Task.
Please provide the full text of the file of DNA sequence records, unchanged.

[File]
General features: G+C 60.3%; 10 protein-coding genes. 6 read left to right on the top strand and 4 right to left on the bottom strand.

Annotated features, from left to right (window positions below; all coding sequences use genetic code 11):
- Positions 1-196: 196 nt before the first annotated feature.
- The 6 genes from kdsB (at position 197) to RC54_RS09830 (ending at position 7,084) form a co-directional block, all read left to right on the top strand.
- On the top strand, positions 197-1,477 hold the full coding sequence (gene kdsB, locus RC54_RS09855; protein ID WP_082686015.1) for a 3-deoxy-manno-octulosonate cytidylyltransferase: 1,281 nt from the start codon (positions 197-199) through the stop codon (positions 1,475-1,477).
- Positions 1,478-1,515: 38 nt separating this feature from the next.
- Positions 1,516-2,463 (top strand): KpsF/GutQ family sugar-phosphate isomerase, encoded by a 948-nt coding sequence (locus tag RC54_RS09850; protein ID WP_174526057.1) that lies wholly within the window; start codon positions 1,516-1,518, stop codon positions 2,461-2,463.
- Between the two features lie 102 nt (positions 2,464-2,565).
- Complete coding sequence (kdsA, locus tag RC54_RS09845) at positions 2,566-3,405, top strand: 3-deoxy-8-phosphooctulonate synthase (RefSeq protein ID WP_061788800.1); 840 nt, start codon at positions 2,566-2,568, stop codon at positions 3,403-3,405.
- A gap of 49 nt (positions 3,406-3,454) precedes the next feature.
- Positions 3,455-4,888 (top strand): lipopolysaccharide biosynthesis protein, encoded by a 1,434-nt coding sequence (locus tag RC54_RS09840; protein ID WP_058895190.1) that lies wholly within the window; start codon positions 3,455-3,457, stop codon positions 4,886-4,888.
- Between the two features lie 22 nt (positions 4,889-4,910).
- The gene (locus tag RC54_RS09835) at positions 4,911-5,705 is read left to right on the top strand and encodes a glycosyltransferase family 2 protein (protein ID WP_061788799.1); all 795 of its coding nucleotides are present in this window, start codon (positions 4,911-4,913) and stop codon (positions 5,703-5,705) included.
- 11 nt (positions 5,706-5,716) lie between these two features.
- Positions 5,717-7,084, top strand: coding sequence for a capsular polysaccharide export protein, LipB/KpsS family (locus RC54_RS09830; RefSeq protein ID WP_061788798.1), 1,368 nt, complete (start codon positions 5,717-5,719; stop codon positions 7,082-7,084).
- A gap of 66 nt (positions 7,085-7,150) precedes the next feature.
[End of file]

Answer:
General features: G+C 60.3%; 10 protein-coding genes. 6 read left to right on the top strand and 4 right to left on the bottom strand.

Annotated features, from left to right (window positions below; all coding sequences use genetic code 11):
- Positions 1-196: 196 nt before the first annotated feature.
- The 6 genes from kdsB (at position 197) to RC54_RS09830 (ending at position 7,084) form a co-directional block, all read left to right on the top strand.
- On the top strand, positions 197-1,477 hold the full coding sequence (gene kdsB, locus RC54_RS09855; protein ID WP_082686015.1) for a 3-deoxy-manno-octulosonate cytidylyltransferase: 1,281 nt from the start codon (positions 197-199) through the stop codon (positions 1,475-1,477).
- Positions 1,478-1,515: 38 nt separating this feature from the next.
- Positions 1,516-2,463 (top strand): KpsF/GutQ family sugar-phosphate isomerase, encoded by a 948-nt coding sequence (locus tag RC54_RS09850; protein ID WP_174526057.1) that lies wholly within the window; start codon positions 1,516-1,518, stop codon positions 2,461-2,463.
- Between the two features lie 102 nt (positions 2,464-2,565).
- Complete coding sequence (kdsA, locus tag RC54_RS09845) at positions 2,566-3,405, top strand: 3-deoxy-8-phosphooctulonate synthase (RefSeq protein ID WP_061788800.1); 840 nt, start codon at positions 2,566-2,568, stop codon at positions 3,403-3,405.
- A gap of 49 nt (positions 3,406-3,454) precedes the next feature.
- Positions 3,455-4,888 (top strand): lipopolysaccharide biosynthesis protein, encoded by a 1,434-nt coding sequence (locus tag RC54_RS09840; protein ID WP_058895190.1) that lies wholly within the window; start codon positions 3,455-3,457, stop codon positions 4,886-4,888.
- Between the two features lie 22 nt (positions 4,889-4,910).
- The gene (locus tag RC54_RS09835) at positions 4,911-5,705 is read left to right on the top strand and encodes a glycosyltransferase family 2 protein (protein ID WP_061788799.1); all 795 of its coding nucleotides are present in this window, start codon (positions 4,911-4,913) and stop codon (positions 5,703-5,705) included.
- 11 nt (positions 5,706-5,716) lie between these two features.
- Positions 5,717-7,084, top strand: coding sequence for a capsular polysaccharide export protein, LipB/KpsS family (locus RC54_RS09830; RefSeq protein ID WP_061788798.1), 1,368 nt, complete (start codon positions 5,717-5,719; stop codon positions 7,082-7,084).
- A gap of 66 nt (positions 7,085-7,150) precedes the next feature.